The Painted Hive, an incredible home decor & DIY blog offers free printables in large scale (24″ x 36″) of a heron and a crane.  Not only are these beautiful images free to download, but this blogger even offers step by step instructions for how and where to print the images.  Click here to get the details and how you can print these beauties for around $20 each.


Vintage Artwork:

I know- no surprise that I would have to highlight thrifted/vintage shopping as a source for artwork.  The upside to vintage is the one of a kind aspect.  It would be extremely hard to source the exact same painting or artwork that you find at a yard sale, thrift store, or antique shop.  As is the case with any vintage shopping, be sure to carefully inspect the piece for knicked frames, scratches, or wear to the artwork itself.

I picked up this mountain landscape scene at Goodwill for $10.  It is an oil on canvas, and mounted in what I am sure was a very expensive frame.  The canvas is starting to sag slightly with wear, but that minor detail cannot be seen when the painting is up on a wall or mantle.


I was so excited about this thrifted find that I started revamping my mantle as soon as I got home.  Our den it styled in rustic colors, vintage camping gear, and a gallery wall of photos from our previous mountain climbing adventures.  This painting was the perfect addition to the room!GoodwillArt2

Antique stores always tend to be higher in price, but an excellent way to source one of a kind art.  While the prices may be higher than thrifting and yard sales, it is still possible to get prices that are much less than standard, mass produced art from home decor stores.

I found this unique, mid century era painting in a vintage shop I frequent.  I wanted to buy it the first day it came in, but I held back. I mean, that is a pretty retro color palette to commit to!  However, about a month later I was STILL thinking about it, so I went in and splurged.  I purchased a few smaller items during my visit and asked the owner for a discount for buying in bulk…never hurts to ask right?  She took $10 off the painting, making it $50.  More than I like to spend on wall art, but the size and one of a kind style were worth it to me.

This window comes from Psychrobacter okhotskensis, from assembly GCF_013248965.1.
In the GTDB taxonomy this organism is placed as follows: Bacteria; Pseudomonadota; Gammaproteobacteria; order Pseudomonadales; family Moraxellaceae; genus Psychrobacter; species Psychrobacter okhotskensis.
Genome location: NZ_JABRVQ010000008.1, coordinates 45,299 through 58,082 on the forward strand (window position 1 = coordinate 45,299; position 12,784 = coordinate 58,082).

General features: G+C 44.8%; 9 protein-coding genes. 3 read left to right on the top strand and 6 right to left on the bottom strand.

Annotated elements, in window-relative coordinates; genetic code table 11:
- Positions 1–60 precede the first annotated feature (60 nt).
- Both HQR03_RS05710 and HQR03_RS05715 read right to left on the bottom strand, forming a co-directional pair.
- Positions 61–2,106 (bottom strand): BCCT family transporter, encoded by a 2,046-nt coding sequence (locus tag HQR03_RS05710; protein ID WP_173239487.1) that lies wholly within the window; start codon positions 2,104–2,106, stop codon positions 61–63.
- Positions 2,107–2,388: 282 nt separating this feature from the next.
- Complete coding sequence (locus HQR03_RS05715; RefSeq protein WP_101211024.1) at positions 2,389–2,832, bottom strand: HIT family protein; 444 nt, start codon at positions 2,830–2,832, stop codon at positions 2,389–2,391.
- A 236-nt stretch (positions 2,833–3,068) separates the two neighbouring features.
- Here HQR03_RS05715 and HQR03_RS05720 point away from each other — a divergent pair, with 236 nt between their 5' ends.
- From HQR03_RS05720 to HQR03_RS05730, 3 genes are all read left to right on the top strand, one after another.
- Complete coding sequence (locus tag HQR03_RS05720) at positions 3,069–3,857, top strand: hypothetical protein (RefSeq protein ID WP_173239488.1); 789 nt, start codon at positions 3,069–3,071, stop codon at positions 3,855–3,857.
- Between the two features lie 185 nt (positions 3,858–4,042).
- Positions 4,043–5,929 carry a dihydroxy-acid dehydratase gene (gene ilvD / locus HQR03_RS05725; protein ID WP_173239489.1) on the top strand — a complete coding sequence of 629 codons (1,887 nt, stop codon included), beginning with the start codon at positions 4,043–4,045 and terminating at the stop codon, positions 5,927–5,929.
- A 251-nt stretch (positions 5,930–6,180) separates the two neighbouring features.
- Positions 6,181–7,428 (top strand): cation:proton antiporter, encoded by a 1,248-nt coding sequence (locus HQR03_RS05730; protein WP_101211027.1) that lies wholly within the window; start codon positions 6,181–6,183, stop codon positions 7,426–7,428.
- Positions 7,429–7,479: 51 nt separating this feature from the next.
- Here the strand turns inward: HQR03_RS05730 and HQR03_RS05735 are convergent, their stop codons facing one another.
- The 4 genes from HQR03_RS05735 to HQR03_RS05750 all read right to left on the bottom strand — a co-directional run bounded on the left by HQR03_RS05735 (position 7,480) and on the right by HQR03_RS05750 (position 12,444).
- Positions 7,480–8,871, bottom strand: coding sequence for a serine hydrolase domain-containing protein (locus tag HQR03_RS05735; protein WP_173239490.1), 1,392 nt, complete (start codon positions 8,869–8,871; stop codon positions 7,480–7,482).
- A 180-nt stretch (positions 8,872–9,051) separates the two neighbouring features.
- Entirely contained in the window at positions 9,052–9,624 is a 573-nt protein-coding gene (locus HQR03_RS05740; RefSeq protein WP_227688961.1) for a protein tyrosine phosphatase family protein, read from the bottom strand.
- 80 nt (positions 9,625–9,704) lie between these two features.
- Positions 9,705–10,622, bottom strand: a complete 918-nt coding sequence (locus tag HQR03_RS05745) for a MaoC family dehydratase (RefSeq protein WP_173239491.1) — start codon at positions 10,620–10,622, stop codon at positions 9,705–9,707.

Best of all I now have the inspiration and excitement to tackle our guest bedroom.  Paint samples are up on the wall, and I hope to have a full design preview together next week to share here on the blog!


Skyline Art Editions:

I came across Skyline Art after discovering the company offered exclusive prints from artist Spring Whitaker.  Her paintings feature animals adorned with flower crowns and bright colors.  Rosie, who you can see below, popped up in my Instagram feed one day and I knew she belonged in my home office.

SpringArtWhen I placed my order, I was a little nervous the print wouldn’t compare to the actual painting.  Ordering something like this online is always a risk.  Skyline didn’t disappoint- my print arrived quickly and the quality is outstanding.  Every color and brushstroke is beautifully displayed in the print.

The best part of Skyline are the options- you can order a print in any size, and also have the option for custom framing.  Since artwork is always on a tight budget for me I ordered just the print and sourced the frame from Hobby Lobby during one of their 50% off sales.

Another great aspect of Skyline is the variety of art available.  You can search by artist, by style, or even by specific color.